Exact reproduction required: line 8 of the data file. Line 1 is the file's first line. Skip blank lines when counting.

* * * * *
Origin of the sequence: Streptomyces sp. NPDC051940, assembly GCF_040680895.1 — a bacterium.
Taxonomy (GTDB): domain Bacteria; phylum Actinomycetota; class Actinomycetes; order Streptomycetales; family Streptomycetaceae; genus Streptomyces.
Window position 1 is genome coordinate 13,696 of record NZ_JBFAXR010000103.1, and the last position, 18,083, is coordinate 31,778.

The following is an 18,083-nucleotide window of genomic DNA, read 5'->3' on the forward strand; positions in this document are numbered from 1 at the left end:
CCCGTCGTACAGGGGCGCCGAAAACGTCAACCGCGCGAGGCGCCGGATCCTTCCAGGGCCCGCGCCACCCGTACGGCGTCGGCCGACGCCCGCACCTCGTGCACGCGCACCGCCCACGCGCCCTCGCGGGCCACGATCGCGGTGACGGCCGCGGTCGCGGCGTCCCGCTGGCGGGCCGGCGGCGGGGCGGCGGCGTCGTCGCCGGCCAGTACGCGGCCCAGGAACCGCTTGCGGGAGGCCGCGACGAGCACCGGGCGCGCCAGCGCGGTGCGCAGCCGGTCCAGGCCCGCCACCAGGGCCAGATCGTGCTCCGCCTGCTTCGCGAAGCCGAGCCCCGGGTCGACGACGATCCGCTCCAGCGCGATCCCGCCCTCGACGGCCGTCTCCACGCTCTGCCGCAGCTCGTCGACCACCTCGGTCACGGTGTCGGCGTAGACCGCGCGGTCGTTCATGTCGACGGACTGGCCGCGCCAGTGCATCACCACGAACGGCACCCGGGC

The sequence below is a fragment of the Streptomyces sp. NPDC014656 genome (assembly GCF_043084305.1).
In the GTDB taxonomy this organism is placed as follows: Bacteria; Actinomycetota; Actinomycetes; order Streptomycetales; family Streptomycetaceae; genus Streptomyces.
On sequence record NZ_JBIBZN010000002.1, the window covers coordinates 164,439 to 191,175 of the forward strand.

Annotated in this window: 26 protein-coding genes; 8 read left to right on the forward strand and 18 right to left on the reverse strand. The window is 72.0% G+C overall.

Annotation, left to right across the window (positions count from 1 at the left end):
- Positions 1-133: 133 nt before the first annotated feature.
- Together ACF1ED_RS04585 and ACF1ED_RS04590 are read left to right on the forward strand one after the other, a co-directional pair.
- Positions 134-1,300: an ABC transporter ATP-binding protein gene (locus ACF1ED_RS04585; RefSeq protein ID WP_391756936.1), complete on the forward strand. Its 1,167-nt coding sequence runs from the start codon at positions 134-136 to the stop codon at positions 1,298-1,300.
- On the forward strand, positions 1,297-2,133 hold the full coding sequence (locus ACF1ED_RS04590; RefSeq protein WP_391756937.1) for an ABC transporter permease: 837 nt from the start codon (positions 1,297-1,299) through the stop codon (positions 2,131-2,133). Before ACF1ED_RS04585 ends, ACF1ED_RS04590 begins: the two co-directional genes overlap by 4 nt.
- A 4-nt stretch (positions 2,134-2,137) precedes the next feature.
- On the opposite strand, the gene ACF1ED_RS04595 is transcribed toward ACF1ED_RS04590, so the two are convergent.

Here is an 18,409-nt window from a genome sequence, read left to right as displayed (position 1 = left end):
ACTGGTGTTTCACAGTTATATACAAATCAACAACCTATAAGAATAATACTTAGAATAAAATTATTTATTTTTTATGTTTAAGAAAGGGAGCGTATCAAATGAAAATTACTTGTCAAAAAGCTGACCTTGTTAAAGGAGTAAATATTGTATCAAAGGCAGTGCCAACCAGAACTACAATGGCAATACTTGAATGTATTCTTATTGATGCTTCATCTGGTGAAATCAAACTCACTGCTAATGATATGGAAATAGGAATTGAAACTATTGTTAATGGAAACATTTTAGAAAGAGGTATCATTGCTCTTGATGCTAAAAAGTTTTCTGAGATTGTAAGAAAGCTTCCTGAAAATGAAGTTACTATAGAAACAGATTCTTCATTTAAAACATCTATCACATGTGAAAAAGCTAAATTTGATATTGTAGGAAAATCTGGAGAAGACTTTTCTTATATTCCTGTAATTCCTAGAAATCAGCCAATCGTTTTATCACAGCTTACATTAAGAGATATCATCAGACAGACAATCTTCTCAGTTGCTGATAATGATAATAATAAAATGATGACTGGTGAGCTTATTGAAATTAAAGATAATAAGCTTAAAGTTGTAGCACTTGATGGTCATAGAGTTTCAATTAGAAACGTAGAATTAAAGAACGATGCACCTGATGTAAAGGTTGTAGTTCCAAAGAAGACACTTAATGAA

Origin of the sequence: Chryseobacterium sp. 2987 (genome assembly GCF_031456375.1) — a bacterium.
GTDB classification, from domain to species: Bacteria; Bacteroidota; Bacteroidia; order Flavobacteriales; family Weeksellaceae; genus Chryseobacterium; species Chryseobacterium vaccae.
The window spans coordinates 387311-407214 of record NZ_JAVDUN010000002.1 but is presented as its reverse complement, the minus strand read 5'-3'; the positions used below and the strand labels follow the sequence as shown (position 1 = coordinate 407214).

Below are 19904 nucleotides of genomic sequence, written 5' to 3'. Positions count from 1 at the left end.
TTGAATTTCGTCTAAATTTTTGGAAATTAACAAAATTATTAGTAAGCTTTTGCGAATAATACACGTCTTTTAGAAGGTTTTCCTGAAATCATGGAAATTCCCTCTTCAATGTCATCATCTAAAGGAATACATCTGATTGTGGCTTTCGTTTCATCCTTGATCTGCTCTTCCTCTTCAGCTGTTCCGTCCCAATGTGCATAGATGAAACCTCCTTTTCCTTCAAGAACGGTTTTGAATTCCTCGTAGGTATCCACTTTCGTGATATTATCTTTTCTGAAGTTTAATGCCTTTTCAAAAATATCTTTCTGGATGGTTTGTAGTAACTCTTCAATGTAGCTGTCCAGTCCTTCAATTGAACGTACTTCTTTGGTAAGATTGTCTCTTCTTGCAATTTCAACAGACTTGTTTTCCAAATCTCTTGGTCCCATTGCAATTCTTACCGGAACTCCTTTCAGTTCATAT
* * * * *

On sequence record NZ_JBIBZN010000002.1, the window covers coordinates 164,439 to 191,175 of the forward strand.